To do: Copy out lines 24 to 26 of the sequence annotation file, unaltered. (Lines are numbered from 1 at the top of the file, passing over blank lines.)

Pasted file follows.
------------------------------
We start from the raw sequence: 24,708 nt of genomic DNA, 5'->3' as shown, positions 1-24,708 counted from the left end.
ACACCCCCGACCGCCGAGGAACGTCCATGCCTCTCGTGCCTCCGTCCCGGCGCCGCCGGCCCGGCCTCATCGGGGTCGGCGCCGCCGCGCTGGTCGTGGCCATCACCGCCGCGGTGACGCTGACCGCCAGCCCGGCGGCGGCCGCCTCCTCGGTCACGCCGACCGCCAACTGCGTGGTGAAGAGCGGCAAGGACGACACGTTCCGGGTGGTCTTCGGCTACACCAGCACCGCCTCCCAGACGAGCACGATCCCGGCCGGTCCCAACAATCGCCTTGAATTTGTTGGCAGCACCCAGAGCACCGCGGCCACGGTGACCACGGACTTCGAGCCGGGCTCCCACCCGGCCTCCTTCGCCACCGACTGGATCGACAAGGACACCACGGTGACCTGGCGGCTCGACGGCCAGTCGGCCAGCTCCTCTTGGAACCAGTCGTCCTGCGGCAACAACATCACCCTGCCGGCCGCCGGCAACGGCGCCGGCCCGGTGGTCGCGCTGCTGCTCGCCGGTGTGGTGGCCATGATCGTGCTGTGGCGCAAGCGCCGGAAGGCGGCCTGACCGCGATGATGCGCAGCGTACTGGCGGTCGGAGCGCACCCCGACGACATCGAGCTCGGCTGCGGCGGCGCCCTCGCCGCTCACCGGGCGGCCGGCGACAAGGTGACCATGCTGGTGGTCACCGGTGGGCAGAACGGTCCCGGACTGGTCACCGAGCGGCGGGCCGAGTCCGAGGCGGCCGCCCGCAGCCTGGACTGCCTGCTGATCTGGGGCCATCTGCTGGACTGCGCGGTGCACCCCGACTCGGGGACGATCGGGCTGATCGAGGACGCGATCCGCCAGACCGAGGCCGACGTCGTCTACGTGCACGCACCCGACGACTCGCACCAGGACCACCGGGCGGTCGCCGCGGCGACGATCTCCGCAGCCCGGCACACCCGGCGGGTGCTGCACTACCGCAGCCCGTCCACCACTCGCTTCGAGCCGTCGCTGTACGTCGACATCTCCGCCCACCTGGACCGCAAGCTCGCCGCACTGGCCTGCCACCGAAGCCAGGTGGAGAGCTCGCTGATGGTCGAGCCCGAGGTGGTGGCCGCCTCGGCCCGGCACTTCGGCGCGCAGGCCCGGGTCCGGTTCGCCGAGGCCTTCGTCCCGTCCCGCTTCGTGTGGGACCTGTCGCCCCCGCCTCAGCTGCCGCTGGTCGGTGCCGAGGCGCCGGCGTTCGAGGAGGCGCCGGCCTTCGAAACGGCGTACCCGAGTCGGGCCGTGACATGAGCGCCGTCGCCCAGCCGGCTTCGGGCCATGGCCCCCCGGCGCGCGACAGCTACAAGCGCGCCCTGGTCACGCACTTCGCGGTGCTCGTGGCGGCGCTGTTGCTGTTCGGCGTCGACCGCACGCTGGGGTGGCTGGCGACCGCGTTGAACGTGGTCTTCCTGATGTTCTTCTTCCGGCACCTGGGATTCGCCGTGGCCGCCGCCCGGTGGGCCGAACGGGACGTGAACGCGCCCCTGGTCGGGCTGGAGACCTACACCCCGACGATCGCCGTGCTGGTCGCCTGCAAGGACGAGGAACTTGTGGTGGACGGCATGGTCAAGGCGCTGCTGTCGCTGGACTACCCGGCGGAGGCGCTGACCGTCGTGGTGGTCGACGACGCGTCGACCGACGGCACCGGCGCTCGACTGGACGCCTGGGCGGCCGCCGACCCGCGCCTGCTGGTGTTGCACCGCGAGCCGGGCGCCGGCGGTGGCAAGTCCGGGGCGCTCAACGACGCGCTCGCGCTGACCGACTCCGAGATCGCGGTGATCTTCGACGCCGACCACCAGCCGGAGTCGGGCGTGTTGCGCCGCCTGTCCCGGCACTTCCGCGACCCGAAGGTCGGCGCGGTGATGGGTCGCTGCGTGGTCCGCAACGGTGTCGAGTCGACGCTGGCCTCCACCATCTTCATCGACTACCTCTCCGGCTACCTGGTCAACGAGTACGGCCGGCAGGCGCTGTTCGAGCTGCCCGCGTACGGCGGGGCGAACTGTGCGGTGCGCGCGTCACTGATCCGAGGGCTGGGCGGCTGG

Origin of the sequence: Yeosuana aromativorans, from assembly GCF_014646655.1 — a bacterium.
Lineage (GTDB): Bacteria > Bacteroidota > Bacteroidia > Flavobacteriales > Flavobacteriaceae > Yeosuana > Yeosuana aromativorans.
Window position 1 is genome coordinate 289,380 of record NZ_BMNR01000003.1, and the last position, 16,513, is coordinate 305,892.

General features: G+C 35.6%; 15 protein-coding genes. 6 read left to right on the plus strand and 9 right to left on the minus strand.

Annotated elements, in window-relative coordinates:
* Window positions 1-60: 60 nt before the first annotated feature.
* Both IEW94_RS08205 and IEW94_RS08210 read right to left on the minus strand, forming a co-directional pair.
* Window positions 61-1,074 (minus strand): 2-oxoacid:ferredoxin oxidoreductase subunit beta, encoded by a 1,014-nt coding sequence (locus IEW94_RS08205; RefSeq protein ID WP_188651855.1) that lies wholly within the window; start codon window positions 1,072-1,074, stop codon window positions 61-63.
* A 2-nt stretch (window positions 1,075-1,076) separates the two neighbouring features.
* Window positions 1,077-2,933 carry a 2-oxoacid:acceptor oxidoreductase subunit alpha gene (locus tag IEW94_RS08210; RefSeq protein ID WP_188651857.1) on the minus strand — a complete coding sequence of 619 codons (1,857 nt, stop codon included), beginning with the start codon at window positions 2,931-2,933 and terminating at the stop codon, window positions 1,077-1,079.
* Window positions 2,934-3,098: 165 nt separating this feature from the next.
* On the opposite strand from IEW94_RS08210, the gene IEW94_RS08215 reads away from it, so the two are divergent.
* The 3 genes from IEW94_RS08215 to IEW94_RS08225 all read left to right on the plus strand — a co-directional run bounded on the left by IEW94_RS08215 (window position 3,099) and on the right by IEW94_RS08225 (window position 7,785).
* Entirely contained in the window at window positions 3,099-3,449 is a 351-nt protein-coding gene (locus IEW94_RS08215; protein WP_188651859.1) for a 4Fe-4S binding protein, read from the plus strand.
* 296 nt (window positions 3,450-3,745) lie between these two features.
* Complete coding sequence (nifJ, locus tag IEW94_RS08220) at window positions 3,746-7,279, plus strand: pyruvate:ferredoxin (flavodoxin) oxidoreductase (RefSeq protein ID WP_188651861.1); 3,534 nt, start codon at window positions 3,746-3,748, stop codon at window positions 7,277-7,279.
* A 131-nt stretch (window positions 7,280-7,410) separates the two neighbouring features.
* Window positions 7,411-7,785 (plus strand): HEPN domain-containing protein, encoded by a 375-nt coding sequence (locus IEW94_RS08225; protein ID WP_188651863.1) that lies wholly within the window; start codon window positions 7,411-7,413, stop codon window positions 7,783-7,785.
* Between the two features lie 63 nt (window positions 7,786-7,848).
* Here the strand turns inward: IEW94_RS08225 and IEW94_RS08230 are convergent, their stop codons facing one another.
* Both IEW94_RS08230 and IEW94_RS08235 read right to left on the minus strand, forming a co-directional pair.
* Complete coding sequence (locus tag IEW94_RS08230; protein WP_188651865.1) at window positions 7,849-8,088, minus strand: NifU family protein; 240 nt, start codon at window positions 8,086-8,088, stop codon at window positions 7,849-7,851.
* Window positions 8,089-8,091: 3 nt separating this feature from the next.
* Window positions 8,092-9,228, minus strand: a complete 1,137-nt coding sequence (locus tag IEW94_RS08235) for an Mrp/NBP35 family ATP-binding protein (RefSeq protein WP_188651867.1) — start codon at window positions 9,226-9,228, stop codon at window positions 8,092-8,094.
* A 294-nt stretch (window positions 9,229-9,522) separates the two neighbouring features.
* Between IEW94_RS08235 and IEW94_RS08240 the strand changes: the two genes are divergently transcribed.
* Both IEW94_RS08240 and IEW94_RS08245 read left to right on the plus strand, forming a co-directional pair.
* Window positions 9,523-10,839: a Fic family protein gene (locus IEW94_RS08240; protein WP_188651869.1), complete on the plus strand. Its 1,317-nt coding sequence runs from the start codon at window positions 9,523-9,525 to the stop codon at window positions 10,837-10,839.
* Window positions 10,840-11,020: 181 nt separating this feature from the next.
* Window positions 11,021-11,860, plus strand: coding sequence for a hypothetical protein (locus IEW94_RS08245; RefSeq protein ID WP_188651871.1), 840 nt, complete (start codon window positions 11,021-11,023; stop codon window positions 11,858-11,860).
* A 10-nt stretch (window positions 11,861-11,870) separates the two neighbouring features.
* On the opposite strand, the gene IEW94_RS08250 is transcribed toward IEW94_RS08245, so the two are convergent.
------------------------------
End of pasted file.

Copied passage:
* Complete coding sequence (locus tag IEW94_RS08230; protein WP_188651865.1) at window positions 7,849-8,088, minus strand: NifU family protein; 240 nt, start codon at window positions 8,086-8,088, stop codon at window positions 7,849-7,851.
* Window positions 8,089-8,091: 3 nt separating this feature from the next.
* Window positions 8,092-9,228, minus strand: a complete 1,137-nt coding sequence (locus tag IEW94_RS08235) for an Mrp/NBP35 family ATP-binding protein (RefSeq protein WP_188651867.1) — start codon at window positions 9,226-9,228, stop codon at window positions 8,092-8,094.